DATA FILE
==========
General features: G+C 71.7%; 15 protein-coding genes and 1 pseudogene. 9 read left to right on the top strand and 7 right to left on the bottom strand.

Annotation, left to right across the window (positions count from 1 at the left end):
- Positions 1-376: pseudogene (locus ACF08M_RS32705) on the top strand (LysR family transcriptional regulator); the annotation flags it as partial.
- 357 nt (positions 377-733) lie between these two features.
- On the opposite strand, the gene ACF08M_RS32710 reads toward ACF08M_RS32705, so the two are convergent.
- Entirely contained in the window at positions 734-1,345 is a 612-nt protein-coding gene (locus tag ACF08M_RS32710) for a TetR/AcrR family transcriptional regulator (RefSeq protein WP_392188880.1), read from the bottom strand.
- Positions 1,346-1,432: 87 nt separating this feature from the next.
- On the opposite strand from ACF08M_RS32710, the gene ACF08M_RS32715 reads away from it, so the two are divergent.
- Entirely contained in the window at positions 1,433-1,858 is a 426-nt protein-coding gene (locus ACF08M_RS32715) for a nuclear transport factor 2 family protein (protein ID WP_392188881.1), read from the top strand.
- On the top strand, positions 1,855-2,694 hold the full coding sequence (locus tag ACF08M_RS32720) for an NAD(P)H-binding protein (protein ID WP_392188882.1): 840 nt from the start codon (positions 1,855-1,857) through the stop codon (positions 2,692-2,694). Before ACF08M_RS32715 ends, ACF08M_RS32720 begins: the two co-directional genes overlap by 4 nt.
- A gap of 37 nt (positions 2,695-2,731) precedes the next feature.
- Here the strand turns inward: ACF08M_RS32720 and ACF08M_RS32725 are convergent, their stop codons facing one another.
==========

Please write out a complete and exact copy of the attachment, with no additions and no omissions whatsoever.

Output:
General features: G+C 71.7%; 15 protein-coding genes and 1 pseudogene. 9 read left to right on the top strand and 7 right to left on the bottom strand.

Annotation, left to right across the window (positions count from 1 at the left end):
- Positions 1-376: pseudogene (locus ACF08M_RS32705) on the top strand (LysR family transcriptional regulator); the annotation flags it as partial.
- 357 nt (positions 377-733) lie between these two features.
- On the opposite strand, the gene ACF08M_RS32710 reads toward ACF08M_RS32705, so the two are convergent.
- Entirely contained in the window at positions 734-1,345 is a 612-nt protein-coding gene (locus tag ACF08M_RS32710) for a TetR/AcrR family transcriptional regulator (RefSeq protein WP_392188880.1), read from the bottom strand.
- Positions 1,346-1,432: 87 nt separating this feature from the next.
- On the opposite strand from ACF08M_RS32710, the gene ACF08M_RS32715 reads away from it, so the two are divergent.
- Entirely contained in the window at positions 1,433-1,858 is a 426-nt protein-coding gene (locus ACF08M_RS32715) for a nuclear transport factor 2 family protein (protein ID WP_392188881.1), read from the top strand.
- On the top strand, positions 1,855-2,694 hold the full coding sequence (locus tag ACF08M_RS32720) for an NAD(P)H-binding protein (protein ID WP_392188882.1): 840 nt from the start codon (positions 1,855-1,857) through the stop codon (positions 2,692-2,694). Before ACF08M_RS32715 ends, ACF08M_RS32720 begins: the two co-directional genes overlap by 4 nt.
- A gap of 37 nt (positions 2,695-2,731) precedes the next feature.
- Here the strand turns inward: ACF08M_RS32720 and ACF08M_RS32725 are convergent, their stop codons facing one another.